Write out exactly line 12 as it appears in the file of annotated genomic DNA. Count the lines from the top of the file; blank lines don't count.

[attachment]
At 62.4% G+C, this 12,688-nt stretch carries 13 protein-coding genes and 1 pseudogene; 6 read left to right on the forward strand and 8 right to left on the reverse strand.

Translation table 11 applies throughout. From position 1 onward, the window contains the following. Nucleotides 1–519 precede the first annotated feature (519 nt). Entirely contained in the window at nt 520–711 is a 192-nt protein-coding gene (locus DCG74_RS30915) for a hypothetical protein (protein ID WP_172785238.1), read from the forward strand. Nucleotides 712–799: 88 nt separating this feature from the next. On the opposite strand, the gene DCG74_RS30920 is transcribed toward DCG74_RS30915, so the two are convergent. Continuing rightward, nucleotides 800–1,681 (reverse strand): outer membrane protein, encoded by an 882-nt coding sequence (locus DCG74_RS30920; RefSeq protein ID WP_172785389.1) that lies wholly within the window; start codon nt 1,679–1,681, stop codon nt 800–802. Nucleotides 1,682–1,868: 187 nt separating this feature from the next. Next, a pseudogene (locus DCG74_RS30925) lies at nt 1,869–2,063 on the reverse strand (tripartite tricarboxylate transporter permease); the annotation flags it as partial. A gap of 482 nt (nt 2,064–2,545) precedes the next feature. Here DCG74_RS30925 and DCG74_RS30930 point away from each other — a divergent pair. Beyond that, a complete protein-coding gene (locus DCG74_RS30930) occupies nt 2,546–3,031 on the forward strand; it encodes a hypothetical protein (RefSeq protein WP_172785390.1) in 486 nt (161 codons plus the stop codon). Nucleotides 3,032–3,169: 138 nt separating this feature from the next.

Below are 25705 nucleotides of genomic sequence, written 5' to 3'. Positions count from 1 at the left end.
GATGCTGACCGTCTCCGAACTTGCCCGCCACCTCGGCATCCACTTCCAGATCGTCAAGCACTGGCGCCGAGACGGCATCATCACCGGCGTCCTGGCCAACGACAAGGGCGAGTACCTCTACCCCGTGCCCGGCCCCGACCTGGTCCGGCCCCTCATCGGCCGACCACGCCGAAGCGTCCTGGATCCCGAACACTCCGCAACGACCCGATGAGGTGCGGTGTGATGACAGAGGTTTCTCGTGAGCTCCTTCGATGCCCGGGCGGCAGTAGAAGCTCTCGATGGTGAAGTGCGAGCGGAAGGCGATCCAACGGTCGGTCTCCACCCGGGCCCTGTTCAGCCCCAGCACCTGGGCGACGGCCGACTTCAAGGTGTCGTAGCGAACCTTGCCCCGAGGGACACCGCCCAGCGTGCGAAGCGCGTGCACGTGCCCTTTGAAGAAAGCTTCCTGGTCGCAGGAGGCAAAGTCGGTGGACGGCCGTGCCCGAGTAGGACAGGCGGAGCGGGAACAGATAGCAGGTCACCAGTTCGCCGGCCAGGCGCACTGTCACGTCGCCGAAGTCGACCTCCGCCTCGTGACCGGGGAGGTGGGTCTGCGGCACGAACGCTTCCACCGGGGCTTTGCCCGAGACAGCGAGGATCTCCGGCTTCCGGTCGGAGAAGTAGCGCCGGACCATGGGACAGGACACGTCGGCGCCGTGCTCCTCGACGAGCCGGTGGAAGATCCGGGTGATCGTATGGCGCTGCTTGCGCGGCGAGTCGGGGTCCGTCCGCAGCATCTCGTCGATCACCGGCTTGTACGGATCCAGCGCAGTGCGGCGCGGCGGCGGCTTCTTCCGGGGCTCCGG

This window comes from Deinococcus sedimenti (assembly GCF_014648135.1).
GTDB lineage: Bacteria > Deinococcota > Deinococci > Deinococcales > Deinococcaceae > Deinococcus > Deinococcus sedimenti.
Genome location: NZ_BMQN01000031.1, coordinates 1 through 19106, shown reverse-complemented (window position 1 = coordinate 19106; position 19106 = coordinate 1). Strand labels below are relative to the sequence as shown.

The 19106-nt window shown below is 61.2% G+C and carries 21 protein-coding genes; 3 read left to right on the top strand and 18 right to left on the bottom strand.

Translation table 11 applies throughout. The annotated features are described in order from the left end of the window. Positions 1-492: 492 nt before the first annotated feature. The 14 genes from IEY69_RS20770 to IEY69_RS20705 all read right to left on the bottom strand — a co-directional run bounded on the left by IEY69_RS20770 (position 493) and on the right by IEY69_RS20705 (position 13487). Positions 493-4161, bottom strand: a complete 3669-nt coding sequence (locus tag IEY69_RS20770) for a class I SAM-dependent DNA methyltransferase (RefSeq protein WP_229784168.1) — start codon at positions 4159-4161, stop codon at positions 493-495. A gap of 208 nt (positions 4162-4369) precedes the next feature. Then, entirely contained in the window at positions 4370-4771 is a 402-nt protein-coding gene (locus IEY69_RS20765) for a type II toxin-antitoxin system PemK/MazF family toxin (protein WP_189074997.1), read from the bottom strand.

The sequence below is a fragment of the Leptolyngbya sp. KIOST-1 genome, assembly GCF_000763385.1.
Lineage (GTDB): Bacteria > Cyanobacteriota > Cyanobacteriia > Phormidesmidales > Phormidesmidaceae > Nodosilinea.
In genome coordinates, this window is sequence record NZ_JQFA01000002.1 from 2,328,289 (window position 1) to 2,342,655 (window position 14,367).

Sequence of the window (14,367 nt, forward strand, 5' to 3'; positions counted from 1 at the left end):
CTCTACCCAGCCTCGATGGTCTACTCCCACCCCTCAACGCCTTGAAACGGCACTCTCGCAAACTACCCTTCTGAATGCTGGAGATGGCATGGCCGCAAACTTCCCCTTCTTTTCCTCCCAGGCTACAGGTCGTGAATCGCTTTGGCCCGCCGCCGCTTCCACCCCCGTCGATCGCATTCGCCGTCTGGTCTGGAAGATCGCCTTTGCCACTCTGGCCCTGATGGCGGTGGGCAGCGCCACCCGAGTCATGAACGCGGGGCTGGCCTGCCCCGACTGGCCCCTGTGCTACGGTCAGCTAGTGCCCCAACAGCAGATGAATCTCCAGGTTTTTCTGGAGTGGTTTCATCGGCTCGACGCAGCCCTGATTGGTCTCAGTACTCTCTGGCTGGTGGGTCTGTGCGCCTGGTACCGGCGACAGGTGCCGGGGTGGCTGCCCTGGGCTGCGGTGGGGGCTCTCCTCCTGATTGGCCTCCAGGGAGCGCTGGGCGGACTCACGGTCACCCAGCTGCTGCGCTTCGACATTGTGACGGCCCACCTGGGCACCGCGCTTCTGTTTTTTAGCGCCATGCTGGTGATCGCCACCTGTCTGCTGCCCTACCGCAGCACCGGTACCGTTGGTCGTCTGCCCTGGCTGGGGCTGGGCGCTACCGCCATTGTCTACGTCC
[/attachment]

In genome coordinates, this window is sequence record NZ_JQFA01000002.1 from 2,328,289 (window position 1) to 2,342,655 (window position 14,367).